LONDON (Thomson Reuters Foundation) - Helen Bamber, co-founder of Freedom from Torture, one of the world's largest rehabilitation and treatment centres for survivors of torture, has died aged 89.
Bamber, a British psychotherapist who helped survivors of Nazi concentration camps in her early career, worked for nearly 70 years with victims of torture and human rights abuses.
She was “an inspiring charismatic leader and champion for all survivors of torture”, said Freedom from Torture's Vice Chair of Trustees, Daniel Dayan.
"As well as being a highly dedicated and gifted clinician, Helen was formidable and visionary in her commitment to human rights, co-founding and leading our charity at an age when others might have contemplated retirement,” he wrote in a tribute on the organisation’s website.
Bamber described torture as the “the total perversion of all that is good in human relationships".
“It has been described by one survivor as ‘the act of killing a man without his dying’. It is designed to destroy not only the physical and psychological integrity of one individual, but with every blow, with every electrode, his or her family and the next generation,” she wrote on her website.
In 1945, at the age of 20, Bamber went to work in the newly liberated concentration camp of Bergen-Belsen.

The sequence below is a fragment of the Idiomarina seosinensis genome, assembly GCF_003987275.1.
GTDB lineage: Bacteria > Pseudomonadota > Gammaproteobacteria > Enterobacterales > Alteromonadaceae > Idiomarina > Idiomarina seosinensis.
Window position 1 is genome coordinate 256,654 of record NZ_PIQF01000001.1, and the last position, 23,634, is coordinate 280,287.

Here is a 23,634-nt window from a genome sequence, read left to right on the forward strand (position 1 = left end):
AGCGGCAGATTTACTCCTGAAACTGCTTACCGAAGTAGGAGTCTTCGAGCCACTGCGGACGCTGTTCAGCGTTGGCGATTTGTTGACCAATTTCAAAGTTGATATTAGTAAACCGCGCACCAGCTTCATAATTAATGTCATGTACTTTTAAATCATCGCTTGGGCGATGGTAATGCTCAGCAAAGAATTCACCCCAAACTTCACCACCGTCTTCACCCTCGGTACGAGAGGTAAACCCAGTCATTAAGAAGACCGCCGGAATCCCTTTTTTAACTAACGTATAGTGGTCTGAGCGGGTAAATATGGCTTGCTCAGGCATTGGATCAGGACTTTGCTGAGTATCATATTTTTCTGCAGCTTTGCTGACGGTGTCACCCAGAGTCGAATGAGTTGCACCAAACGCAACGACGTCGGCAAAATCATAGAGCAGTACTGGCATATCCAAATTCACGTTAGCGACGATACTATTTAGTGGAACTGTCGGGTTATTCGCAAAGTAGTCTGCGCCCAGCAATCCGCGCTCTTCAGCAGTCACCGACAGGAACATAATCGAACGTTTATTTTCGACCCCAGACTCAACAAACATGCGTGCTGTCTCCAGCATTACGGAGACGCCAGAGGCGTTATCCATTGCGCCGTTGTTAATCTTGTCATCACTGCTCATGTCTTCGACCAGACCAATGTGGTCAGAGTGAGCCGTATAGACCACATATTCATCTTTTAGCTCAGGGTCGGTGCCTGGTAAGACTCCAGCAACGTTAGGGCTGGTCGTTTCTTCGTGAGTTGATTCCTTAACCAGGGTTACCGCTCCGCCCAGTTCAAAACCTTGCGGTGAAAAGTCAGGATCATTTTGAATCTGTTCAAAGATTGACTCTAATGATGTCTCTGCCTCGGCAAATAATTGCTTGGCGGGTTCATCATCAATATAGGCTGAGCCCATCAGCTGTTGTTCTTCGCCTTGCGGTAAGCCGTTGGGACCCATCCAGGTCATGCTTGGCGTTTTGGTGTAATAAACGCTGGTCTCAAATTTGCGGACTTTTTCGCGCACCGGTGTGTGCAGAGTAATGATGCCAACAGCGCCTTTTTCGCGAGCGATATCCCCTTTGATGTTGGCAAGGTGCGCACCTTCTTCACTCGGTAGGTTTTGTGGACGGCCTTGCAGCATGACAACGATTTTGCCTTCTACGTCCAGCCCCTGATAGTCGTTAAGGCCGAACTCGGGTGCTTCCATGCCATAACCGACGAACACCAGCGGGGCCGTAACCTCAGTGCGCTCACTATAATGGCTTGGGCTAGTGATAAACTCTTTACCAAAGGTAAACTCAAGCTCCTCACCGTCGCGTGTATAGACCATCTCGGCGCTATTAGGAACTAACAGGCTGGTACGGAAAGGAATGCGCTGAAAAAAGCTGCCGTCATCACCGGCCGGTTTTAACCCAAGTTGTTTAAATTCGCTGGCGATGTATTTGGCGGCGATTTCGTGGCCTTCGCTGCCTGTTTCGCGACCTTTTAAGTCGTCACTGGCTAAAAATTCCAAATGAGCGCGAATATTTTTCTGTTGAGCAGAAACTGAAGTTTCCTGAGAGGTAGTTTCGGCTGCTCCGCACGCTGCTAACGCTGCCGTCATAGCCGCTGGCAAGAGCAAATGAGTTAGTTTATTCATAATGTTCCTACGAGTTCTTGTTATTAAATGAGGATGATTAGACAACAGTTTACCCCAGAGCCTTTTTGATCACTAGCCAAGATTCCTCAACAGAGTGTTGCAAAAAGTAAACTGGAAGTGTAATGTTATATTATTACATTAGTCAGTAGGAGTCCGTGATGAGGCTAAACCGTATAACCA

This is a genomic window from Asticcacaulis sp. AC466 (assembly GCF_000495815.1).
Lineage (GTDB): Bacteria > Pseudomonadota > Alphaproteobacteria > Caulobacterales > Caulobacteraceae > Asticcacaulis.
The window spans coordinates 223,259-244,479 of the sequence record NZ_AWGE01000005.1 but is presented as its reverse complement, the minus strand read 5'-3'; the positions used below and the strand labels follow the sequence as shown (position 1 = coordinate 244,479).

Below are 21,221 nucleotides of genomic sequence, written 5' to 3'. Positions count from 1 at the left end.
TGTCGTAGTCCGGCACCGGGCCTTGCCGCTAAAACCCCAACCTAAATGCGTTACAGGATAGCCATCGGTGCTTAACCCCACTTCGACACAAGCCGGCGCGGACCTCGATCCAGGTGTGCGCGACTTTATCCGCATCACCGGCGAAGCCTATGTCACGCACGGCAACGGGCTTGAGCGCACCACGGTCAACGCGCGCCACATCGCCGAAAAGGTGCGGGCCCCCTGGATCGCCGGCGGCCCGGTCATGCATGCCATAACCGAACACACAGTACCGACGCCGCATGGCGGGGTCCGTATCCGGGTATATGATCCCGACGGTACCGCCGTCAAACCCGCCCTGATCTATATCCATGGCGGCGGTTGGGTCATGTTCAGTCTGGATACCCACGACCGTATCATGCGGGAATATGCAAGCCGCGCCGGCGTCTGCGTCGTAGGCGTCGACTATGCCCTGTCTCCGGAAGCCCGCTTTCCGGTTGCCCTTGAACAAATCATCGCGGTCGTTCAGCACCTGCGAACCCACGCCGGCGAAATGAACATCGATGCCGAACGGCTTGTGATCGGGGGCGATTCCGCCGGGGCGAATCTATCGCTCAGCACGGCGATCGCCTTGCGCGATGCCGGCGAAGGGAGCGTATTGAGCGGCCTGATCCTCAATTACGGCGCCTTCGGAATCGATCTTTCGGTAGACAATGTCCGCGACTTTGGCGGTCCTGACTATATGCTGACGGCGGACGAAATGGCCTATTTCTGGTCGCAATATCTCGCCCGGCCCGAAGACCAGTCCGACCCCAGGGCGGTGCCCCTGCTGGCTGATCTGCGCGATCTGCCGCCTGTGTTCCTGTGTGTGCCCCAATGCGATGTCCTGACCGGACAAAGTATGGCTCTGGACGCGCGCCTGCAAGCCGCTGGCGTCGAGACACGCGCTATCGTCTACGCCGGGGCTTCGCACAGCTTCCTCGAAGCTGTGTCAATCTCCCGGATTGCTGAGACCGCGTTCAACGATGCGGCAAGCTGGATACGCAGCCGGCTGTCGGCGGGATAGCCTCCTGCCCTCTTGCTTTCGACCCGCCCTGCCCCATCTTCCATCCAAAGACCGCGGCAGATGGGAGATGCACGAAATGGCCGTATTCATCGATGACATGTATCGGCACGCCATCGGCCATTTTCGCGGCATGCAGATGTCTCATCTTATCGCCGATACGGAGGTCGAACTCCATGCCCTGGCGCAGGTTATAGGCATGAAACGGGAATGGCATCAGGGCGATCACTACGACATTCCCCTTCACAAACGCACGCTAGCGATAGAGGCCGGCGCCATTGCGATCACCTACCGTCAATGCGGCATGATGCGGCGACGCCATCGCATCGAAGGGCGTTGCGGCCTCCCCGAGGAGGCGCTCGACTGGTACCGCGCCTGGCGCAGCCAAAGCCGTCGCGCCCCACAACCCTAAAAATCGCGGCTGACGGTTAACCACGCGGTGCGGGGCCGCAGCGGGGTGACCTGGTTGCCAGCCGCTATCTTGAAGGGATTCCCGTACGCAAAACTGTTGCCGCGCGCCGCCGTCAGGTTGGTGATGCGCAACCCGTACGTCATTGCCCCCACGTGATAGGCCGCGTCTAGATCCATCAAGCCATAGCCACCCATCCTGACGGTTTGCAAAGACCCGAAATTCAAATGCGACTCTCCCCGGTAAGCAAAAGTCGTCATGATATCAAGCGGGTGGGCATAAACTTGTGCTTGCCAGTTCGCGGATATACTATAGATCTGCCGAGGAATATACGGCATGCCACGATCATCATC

Two years later, she was appointed to the Committee for the Care of Children from Concentration Camps to take care of 722 young orphan children who had been incarcerated in Auschwitz, her website said.
Freedom from Torture, which started as a small hut in the backyard of Amnesty International, now treats more than 1,000 torture survivors who have sought refuge in the UK.
The organisation provides rehabilitation services, advocates for the protection of torture survivors who seek refuge in the UK, and uses evidence from clinicians and survivors to hold torturing states to account.
Freedom from Torture, formerly the Medical Foundation for the Care of the Victims of Torture, began its work in 1985 under the auspices of Amnesty International's Medical Group, a year after the United Nations Convention Against Torture was adopted by the UN General Assembly.
(Editing by Ros Russell, email@example.com)
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